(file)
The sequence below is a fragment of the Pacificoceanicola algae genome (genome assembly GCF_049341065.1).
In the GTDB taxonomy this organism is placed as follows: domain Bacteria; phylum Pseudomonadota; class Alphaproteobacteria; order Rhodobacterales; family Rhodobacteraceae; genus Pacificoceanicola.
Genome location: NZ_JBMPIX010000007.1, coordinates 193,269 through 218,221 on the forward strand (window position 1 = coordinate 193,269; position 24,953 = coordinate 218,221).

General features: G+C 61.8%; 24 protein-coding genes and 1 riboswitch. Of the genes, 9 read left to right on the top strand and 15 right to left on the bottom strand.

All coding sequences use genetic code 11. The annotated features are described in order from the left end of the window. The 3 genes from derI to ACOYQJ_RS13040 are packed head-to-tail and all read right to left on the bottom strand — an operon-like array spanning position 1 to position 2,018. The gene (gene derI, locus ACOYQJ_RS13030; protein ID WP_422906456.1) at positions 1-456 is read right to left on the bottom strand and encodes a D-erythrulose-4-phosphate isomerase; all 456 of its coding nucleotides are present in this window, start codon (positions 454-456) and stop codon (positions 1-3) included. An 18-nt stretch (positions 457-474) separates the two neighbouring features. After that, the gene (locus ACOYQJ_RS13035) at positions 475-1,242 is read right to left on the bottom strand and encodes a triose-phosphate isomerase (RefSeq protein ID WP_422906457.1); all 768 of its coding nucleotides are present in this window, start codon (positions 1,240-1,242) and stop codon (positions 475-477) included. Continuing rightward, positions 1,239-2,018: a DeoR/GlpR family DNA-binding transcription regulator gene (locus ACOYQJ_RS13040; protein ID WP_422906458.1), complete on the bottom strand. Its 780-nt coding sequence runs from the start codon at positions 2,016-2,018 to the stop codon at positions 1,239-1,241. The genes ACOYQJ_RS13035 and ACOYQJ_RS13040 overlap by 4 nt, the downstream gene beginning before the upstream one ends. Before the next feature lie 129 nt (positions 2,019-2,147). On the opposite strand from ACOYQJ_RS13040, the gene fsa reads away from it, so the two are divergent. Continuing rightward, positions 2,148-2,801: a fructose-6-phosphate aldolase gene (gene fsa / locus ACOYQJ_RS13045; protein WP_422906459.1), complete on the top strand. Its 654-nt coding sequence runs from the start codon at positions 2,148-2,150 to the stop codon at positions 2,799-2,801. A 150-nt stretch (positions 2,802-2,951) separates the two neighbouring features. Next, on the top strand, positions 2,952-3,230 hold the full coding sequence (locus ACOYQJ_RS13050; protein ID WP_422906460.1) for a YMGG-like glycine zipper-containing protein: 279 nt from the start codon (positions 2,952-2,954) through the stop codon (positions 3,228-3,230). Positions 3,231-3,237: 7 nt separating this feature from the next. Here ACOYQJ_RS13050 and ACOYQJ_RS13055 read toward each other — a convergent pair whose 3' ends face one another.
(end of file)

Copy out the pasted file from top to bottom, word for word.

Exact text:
The sequence below is a fragment of the Pacificoceanicola algae genome (genome assembly GCF_049341065.1).
In the GTDB taxonomy this organism is placed as follows: domain Bacteria; phylum Pseudomonadota; class Alphaproteobacteria; order Rhodobacterales; family Rhodobacteraceae; genus Pacificoceanicola.
Genome location: NZ_JBMPIX010000007.1, coordinates 193,269 through 218,221 on the forward strand (window position 1 = coordinate 193,269; position 24,953 = coordinate 218,221).

General features: G+C 61.8%; 24 protein-coding genes and 1 riboswitch. Of the genes, 9 read left to right on the top strand and 15 right to left on the bottom strand.

All coding sequences use genetic code 11. The annotated features are described in order from the left end of the window. The 3 genes from derI to ACOYQJ_RS13040 are packed head-to-tail and all read right to left on the bottom strand — an operon-like array spanning position 1 to position 2,018. The gene (gene derI, locus ACOYQJ_RS13030; protein ID WP_422906456.1) at positions 1-456 is read right to left on the bottom strand and encodes a D-erythrulose-4-phosphate isomerase; all 456 of its coding nucleotides are present in this window, start codon (positions 454-456) and stop codon (positions 1-3) included. An 18-nt stretch (positions 457-474) separates the two neighbouring features. After that, the gene (locus ACOYQJ_RS13035) at positions 475-1,242 is read right to left on the bottom strand and encodes a triose-phosphate isomerase (RefSeq protein ID WP_422906457.1); all 768 of its coding nucleotides are present in this window, start codon (positions 1,240-1,242) and stop codon (positions 475-477) included. Continuing rightward, positions 1,239-2,018: a DeoR/GlpR family DNA-binding transcription regulator gene (locus ACOYQJ_RS13040; protein ID WP_422906458.1), complete on the bottom strand. Its 780-nt coding sequence runs from the start codon at positions 2,016-2,018 to the stop codon at positions 1,239-1,241. The genes ACOYQJ_RS13035 and ACOYQJ_RS13040 overlap by 4 nt, the downstream gene beginning before the upstream one ends. Before the next feature lie 129 nt (positions 2,019-2,147). On the opposite strand from ACOYQJ_RS13040, the gene fsa reads away from it, so the two are divergent. Continuing rightward, positions 2,148-2,801: a fructose-6-phosphate aldolase gene (gene fsa / locus ACOYQJ_RS13045; protein WP_422906459.1), complete on the top strand. Its 654-nt coding sequence runs from the start codon at positions 2,148-2,150 to the stop codon at positions 2,799-2,801. A 150-nt stretch (positions 2,802-2,951) separates the two neighbouring features. Next, on the top strand, positions 2,952-3,230 hold the full coding sequence (locus ACOYQJ_RS13050; protein ID WP_422906460.1) for a YMGG-like glycine zipper-containing protein: 279 nt from the start codon (positions 2,952-2,954) through the stop codon (positions 3,228-3,230). Positions 3,231-3,237: 7 nt separating this feature from the next. Here ACOYQJ_RS13050 and ACOYQJ_RS13055 read toward each other — a convergent pair whose 3' ends face one another.